Sleep is one of the most underrated parts of our well-being and self-care routines. We all know that feeling of trying to get through a workday when you’ve sleepless nights — you feel brain fog all day and can’t get enough coffee. But how can sleep affect our performance and overall health outside of work? We’ve got some answers from some sleep experts in the PepTalk network. 

How to hack your sleep 

We’ve all heard the standard advice of getting 7-9 hours of sleep, but that’s only half the story. NHS data lead Dr Raphael Oliya highlights how the sleep process works:

To start, you’ll go through four to six sleep cycles during sleep. Each cycle lasts 90 minutes on average and is composed of 4 stages. The split between each stage and duration of cycles is called your sleep architecture.  

So, let’s look at each stage and their different functions for your mind and body. The first three stages (NREM sleep) progressively put your body into a deeper sleep. The final stage, REM sleep, is when the brain is most active, but the body is the most inactive. 

Sleep architecture

  1. Stage 1 (N1): Dozing off, easy to wake up the sleeper and usually lasts 1-5 minutes 
  2. Stage 2 (N2): Temperature, heart rate, and brain activity drop. There are short bursts of brain activity. This stage initially lasts 10-25 minutes but lengthens throughout sleep. You generally spend up to ½ of your sleeping time in this state. 
  3. Stage 3 (N3): Deep sleep where the body relaxes even further. Crucial for physical recovery, immunity and key brain functions. At the beginning of sleep, this lasts for 20-40 minutes per cycle but reduces with every cycle as the sleeper will spend more time in REM as the night goes on. 
  4. Stage 4 (REM): Brain activity increases, but the body slips into temporary paralysis of the muscles apart from those that help you breathe and perform eye movements. Often associated with dreaming and is essential for brain functions such as memory, creativity and insight. This type of sleep makes up for more of your cycle as the night goes on.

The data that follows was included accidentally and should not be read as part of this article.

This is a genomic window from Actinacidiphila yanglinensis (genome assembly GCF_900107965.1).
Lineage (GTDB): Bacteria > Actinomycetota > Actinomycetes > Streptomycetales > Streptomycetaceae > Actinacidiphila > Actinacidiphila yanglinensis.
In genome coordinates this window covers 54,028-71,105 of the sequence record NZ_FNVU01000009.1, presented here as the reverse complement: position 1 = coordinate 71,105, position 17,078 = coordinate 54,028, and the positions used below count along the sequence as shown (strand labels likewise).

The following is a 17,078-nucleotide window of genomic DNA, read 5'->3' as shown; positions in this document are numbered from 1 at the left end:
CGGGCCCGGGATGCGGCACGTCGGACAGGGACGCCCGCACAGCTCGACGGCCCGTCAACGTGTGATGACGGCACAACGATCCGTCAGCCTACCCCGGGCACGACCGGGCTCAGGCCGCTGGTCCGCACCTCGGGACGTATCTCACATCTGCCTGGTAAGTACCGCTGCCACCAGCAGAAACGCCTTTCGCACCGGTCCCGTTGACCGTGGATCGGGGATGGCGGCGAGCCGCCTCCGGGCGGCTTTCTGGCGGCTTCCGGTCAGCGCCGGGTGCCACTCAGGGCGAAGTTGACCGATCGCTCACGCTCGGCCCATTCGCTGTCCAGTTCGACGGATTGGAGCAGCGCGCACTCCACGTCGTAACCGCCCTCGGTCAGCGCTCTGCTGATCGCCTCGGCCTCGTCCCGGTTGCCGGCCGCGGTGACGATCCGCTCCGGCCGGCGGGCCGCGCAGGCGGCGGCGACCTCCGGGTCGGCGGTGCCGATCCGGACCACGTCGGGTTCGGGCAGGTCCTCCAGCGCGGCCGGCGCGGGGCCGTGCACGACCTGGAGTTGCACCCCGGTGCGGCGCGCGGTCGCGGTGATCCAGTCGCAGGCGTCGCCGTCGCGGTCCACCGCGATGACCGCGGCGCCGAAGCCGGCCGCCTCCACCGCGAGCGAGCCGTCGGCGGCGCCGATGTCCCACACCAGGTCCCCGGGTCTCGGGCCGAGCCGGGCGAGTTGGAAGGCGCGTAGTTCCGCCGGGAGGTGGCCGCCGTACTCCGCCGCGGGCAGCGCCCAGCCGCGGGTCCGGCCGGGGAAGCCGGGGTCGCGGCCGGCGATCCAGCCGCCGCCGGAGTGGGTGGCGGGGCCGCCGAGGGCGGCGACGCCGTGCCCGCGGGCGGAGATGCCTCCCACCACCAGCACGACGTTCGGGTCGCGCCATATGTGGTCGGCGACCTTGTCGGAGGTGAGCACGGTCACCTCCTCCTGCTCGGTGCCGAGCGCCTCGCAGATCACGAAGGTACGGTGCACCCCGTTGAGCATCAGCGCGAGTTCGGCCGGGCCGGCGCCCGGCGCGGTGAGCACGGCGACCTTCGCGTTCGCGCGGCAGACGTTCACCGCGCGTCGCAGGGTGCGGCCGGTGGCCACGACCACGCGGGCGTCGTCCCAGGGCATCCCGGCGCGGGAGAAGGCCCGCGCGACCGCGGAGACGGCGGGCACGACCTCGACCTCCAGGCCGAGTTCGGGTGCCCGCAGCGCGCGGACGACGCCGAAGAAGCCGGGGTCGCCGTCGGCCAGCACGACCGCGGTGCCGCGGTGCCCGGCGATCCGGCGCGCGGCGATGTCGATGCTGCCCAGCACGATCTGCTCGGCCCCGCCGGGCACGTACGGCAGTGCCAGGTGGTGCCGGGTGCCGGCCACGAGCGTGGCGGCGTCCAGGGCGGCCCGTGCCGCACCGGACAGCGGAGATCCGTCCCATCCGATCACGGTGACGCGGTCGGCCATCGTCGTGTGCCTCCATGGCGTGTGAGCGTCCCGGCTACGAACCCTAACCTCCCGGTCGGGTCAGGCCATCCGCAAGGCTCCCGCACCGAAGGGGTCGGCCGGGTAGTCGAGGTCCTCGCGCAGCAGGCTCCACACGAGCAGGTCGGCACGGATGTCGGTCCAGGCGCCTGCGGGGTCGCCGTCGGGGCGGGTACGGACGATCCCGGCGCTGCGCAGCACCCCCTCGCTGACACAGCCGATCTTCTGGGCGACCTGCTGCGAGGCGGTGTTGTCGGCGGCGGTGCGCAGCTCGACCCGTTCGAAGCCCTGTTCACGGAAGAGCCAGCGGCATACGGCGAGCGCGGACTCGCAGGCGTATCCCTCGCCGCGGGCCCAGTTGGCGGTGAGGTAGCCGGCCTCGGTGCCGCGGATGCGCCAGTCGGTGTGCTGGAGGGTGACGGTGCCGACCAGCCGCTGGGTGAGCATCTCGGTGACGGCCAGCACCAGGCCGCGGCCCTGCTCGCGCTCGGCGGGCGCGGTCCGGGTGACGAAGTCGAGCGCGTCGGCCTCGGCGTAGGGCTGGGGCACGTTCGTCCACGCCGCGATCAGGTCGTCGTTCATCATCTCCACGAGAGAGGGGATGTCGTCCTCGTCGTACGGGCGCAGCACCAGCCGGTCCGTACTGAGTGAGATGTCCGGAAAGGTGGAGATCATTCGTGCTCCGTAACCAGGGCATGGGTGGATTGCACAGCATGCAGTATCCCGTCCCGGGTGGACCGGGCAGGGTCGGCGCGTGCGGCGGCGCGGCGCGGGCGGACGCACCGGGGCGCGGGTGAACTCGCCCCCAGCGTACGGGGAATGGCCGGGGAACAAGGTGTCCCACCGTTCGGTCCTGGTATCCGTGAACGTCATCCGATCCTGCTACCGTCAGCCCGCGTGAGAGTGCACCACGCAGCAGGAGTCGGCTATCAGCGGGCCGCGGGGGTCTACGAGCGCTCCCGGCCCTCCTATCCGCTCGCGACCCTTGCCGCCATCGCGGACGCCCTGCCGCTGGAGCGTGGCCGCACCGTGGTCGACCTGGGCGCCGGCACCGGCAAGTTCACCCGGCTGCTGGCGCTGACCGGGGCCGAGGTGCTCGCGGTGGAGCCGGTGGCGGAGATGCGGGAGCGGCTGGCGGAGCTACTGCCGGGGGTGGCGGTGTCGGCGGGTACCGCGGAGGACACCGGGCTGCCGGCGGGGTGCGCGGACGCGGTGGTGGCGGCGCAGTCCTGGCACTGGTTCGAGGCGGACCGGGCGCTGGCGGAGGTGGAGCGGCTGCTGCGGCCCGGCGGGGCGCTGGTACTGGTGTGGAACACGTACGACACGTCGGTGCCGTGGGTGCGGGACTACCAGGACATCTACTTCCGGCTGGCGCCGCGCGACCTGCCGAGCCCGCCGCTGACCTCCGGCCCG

Laying out these key stages, you can see how just a few hours of insomnia or restlessness can prevent you from reaching the all-important N3 and REM stages. The body moves into REM sleep only when you’ve had at least one cycle so even a couple of hours can really make all the difference to your brain functioning the next day. Yep, that’s where the brain fog comes from.

Preventing a restless night 

Kathryn Pinkham, sleep expert

Consistent and regular sleep isn’t as simple as turning off blue lights before bed and avoiding coffee at all costs (although they both help). 

Kathryn Pinkham, a sleep coach and insomnia specialist, notes that good sleep is about rewiring your brain. Sleep is closely linked to stress (both physical and mental) and the types of thoughts we have about ourselves.

If you're struggling with sleep Kathryn recommends taking the time to notice negative thought patterns. Once you are aware of them, try to create counterarguments to them. This technique will allow you to process negativity throughout your day rather than lodging itself in your mind and becoming a barrier to your sleep. 

Next, she recommends repositioning your beliefs about your sleep. For example, we all know that sinking feeling when we look at the clock and only have a few hours until our alarm. Come armed to this situation with statements such as ‘Whatever sleep I get, I know I’ll cope tomorrow’. This removes the personal stress and blame from the situation, giving you a sense of power and control over your sleep.

Self-kindness goes a long way when you’re struggling with sleep or experiencing sleep deprivation. Accept your situation and ask yourself what you need to get to sleep or get through the day. 

READ MORE: Kathryn Pinkham on Rewiring Your Brain to Sleep Well.

🧠 If your business is looking for an expert keynote speaker on improving sleep and boosting well-being, contact our team — whatever the occasion or event, we're happy to help!

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